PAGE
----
As a change of pace, this week we're going to look at a major museum's website.
Over the weekend, I visited the De Young museum, in San Francisco's Golden Gate Park. The museum is currently hosting and exhibit called the Birth of Impressionism, with pieces on loan from the Musée d’Orsay.
deyoung.famsf.org) gives a rotating view of current shows and programs, in addition to links for other shows. The pull-down menus are the top allow the visitor to find information about the museum, its permanent collection, educational programs, membership, current exhibitions, and even parking. There's a lot of information, but it's generally well-presented and easy to find.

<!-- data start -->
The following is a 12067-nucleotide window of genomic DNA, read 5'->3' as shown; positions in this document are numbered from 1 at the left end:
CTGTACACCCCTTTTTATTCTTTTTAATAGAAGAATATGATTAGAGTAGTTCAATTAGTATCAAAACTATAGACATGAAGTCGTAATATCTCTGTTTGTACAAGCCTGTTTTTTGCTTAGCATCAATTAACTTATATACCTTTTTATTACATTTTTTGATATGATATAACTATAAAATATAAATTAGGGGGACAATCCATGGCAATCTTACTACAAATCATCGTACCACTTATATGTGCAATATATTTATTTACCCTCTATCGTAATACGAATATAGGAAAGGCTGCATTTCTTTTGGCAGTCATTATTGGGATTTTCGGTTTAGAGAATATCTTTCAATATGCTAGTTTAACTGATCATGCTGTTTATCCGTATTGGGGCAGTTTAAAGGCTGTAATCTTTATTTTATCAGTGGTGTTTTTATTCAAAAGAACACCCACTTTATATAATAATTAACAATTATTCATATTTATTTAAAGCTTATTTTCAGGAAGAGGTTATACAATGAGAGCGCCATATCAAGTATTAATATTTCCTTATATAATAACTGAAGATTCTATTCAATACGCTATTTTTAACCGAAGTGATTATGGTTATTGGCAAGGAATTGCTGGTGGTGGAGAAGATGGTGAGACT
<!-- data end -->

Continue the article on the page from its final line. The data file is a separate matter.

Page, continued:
Pictures of artwork set the tone and entice the site visitor, but the website is clearly intended to present information, not display the museum's collection online.
Once I clicked on the link to learn more about the Birth of Impressionism show, I was disconcerted to see that the top menu bar changed. The new navigation links provided information about the exhibition, tickets, group visits, sponsors, etc, but it was not immediately clear how to get back to the main menu (to find parking information, for example). This problem could have been avoided by adding a secondary navigation bar for the "exhibit" related choices, without replacing the main navigation.
Overall the museum's site is well-designed, attractive, and functional, as you would expect from a "big budget" site... but it's clear that even major sites sometimes make basic usability mistakes.